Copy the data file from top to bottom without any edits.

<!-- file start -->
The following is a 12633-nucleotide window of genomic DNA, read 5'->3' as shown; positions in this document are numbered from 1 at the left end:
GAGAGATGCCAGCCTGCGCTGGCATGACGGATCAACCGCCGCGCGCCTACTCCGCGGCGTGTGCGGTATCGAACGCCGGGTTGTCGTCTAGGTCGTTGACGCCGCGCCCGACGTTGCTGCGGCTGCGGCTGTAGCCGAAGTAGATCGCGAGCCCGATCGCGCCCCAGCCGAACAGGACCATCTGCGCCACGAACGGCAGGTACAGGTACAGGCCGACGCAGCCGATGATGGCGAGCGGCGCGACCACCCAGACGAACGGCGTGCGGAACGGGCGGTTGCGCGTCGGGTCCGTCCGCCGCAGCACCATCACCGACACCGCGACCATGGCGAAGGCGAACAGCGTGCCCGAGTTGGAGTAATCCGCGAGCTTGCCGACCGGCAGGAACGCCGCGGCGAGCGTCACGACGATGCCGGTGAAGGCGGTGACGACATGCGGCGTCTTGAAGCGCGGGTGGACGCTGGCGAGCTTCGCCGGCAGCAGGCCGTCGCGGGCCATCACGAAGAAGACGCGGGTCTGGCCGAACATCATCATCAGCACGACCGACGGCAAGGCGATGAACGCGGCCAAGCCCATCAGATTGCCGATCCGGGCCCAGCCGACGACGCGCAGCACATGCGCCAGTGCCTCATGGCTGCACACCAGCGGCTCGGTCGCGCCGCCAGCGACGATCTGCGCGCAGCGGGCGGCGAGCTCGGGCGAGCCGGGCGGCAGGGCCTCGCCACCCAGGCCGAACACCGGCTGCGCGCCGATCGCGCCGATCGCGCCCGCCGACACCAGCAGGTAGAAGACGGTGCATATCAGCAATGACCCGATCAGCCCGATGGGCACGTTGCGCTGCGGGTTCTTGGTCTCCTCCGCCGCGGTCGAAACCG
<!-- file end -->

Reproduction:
The following is a 12633-nucleotide window of genomic DNA, read 5'->3' as shown; positions in this document are numbered from 1 at the left end:
GAGAGATGCCAGCCTGCGCTGGCATGACGGATCAACCGCCGCGCGCCTACTCCGCGGCGTGTGCGGTATCGAACGCCGGGTTGTCGTCTAGGTCGTTGACGCCGCGCCCGACGTTGCTGCGGCTGCGGCTGTAGCCGAAGTAGATCGCGAGCCCGATCGCGCCCCAGCCGAACAGGACCATCTGCGCCACGAACGGCAGGTACAGGTACAGGCCGACGCAGCCGATGATGGCGAGCGGCGCGACCACCCAGACGAACGGCGTGCGGAACGGGCGGTTGCGCGTCGGGTCCGTCCGCCGCAGCACCATCACCGACACCGCGACCATGGCGAAGGCGAACAGCGTGCCCGAGTTGGAGTAATCCGCGAGCTTGCCGACCGGCAGGAACGCCGCGGCGAGCGTCACGACGATGCCGGTGAAGGCGGTGACGACATGCGGCGTCTTGAAGCGCGGGTGGACGCTGGCGAGCTTCGCCGGCAGCAGGCCGTCGCGGGCCATCACGAAGAAGACGCGGGTCTGGCCGAACATCATCATCAGCACGACCGACGGCAAGGCGATGAACGCGGCCAAGCCCATCAGATTGCCGATCCGGGCCCAGCCGACGACGCGCAGCACATGCGCCAGTGCCTCATGGCTGCACACCAGCGGCTCGGTCGCGCCGCCAGCGACGATCTGCGCGCAGCGGGCGGCGAGCTCGGGCGAGCCGGGCGGCAGGGCCTCGCCACCCAGGCCGAACACCGGCTGCGCGCCGATCGCGCCGATCGCGCCCGCCGACACCAGCAGGTAGAAGACGGTGCATATCAGCAATGACCCGATCAGCCCGATGGGCACGTTGCGCTGCGGGTTCTTGGTCTCCTCCGCCGCGGTCGAAACCG